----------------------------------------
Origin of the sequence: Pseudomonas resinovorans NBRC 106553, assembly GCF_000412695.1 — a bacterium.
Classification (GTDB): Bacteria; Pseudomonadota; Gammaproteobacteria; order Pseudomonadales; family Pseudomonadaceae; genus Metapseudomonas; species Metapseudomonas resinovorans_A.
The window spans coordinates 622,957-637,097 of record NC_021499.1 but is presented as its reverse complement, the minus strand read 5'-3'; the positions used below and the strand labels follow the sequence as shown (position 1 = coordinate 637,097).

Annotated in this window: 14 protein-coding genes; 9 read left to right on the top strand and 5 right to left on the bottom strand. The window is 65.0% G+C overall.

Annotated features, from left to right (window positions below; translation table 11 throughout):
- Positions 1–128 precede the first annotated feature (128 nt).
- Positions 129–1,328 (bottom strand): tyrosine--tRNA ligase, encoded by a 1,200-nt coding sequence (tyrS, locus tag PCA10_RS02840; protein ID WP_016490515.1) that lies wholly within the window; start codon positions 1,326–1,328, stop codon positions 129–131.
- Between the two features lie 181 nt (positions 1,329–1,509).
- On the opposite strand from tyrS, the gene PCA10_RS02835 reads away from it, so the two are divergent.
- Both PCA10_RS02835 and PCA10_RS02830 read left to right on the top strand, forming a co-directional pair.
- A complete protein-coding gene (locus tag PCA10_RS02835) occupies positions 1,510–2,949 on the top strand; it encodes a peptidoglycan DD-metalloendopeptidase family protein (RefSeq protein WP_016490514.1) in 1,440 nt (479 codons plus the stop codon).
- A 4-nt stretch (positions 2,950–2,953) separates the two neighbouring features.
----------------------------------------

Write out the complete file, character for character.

Origin of the sequence: Pseudomonas resinovorans NBRC 106553, assembly GCF_000412695.1 — a bacterium.
Classification (GTDB): Bacteria; Pseudomonadota; Gammaproteobacteria; order Pseudomonadales; family Pseudomonadaceae; genus Metapseudomonas; species Metapseudomonas resinovorans_A.
The window spans coordinates 622,957-637,097 of record NC_021499.1 but is presented as its reverse complement, the minus strand read 5'-3'; the positions used below and the strand labels follow the sequence as shown (position 1 = coordinate 637,097).

Annotated in this window: 14 protein-coding genes; 9 read left to right on the top strand and 5 right to left on the bottom strand. The window is 65.0% G+C overall.

Annotated features, from left to right (window positions below; translation table 11 throughout):
- Positions 1–128 precede the first annotated feature (128 nt).
- Positions 129–1,328 (bottom strand): tyrosine--tRNA ligase, encoded by a 1,200-nt coding sequence (tyrS, locus tag PCA10_RS02840; protein ID WP_016490515.1) that lies wholly within the window; start codon positions 1,326–1,328, stop codon positions 129–131.
- Between the two features lie 181 nt (positions 1,329–1,509).
- On the opposite strand from tyrS, the gene PCA10_RS02835 reads away from it, so the two are divergent.
- Both PCA10_RS02835 and PCA10_RS02830 read left to right on the top strand, forming a co-directional pair.
- A complete protein-coding gene (locus tag PCA10_RS02835) occupies positions 1,510–2,949 on the top strand; it encodes a peptidoglycan DD-metalloendopeptidase family protein (RefSeq protein WP_016490514.1) in 1,440 nt (479 codons plus the stop codon).
- A 4-nt stretch (positions 2,950–2,953) separates the two neighbouring features.